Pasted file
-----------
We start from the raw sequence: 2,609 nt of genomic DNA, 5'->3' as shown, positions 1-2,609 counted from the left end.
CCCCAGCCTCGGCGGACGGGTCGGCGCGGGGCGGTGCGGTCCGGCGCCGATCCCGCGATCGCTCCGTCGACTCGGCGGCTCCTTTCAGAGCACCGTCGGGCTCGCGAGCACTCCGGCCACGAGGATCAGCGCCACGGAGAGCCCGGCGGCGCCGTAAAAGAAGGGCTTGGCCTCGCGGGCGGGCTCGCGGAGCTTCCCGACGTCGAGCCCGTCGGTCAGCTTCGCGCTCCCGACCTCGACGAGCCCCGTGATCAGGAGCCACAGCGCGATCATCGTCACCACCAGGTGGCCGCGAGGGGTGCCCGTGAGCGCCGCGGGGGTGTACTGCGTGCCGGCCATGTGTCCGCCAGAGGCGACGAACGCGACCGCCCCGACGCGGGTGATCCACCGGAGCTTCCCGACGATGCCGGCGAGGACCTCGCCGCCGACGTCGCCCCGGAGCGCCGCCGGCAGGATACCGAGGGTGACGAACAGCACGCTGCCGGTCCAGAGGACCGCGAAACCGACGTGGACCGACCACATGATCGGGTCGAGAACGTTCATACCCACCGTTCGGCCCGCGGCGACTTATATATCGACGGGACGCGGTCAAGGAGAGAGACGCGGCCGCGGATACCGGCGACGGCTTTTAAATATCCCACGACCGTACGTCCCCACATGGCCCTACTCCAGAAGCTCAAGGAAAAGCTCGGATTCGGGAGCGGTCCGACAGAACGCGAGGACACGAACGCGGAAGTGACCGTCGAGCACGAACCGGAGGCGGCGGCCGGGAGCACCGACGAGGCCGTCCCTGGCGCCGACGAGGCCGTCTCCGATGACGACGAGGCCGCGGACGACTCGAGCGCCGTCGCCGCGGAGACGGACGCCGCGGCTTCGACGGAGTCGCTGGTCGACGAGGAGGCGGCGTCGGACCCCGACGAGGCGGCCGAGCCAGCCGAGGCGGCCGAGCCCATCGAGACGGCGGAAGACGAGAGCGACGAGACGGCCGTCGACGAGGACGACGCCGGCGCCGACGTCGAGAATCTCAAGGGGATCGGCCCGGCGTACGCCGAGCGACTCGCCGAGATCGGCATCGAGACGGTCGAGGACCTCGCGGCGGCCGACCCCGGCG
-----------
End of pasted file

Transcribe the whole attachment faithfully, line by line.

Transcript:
We start from the raw sequence: 2,609 nt of genomic DNA, 5'->3' as shown, positions 1-2,609 counted from the left end.
CCCCAGCCTCGGCGGACGGGTCGGCGCGGGGCGGTGCGGTCCGGCGCCGATCCCGCGATCGCTCCGTCGACTCGGCGGCTCCTTTCAGAGCACCGTCGGGCTCGCGAGCACTCCGGCCACGAGGATCAGCGCCACGGAGAGCCCGGCGGCGCCGTAAAAGAAGGGCTTGGCCTCGCGGGCGGGCTCGCGGAGCTTCCCGACGTCGAGCCCGTCGGTCAGCTTCGCGCTCCCGACCTCGACGAGCCCCGTGATCAGGAGCCACAGCGCGATCATCGTCACCACCAGGTGGCCGCGAGGGGTGCCCGTGAGCGCCGCGGGGGTGTACTGCGTGCCGGCCATGTGTCCGCCAGAGGCGACGAACGCGACCGCCCCGACGCGGGTGATCCACCGGAGCTTCCCGACGATGCCGGCGAGGACCTCGCCGCCGACGTCGCCCCGGAGCGCCGCCGGCAGGATACCGAGGGTGACGAACAGCACGCTGCCGGTCCAGAGGACCGCGAAACCGACGTGGACCGACCACATGATCGGGTCGAGAACGTTCATACCCACCGTTCGGCCCGCGGCGACTTATATATCGACGGGACGCGGTCAAGGAGAGAGACGCGGCCGCGGATACCGGCGACGGCTTTTAAATATCCCACGACCGTACGTCCCCACATGGCCCTACTCCAGAAGCTCAAGGAAAAGCTCGGATTCGGGAGCGGTCCGACAGAACGCGAGGACACGAACGCGGAAGTGACCGTCGAGCACGAACCGGAGGCGGCGGCCGGGAGCACCGACGAGGCCGTCCCTGGCGCCGACGAGGCCGTCTCCGATGACGACGAGGCCGCGGACGACTCGAGCGCCGTCGCCGCGGAGACGGACGCCGCGGCTTCGACGGAGTCGCTGGTCGACGAGGAGGCGGCGTCGGACCCCGACGAGGCGGCCGAGCCAGCCGAGGCGGCCGAGCCCATCGAGACGGCGGAAGACGAGAGCGACGAGACGGCCGTCGACGAGGACGACGCCGGCGCCGACGTCGAGAATCTCAAGGGGATCGGCCCGGCGTACGCCGAGCGACTCGCCGAGATCGGCATCGAGACGGTCGAGGACCTCGCGGCGGCCGACCCCGGCG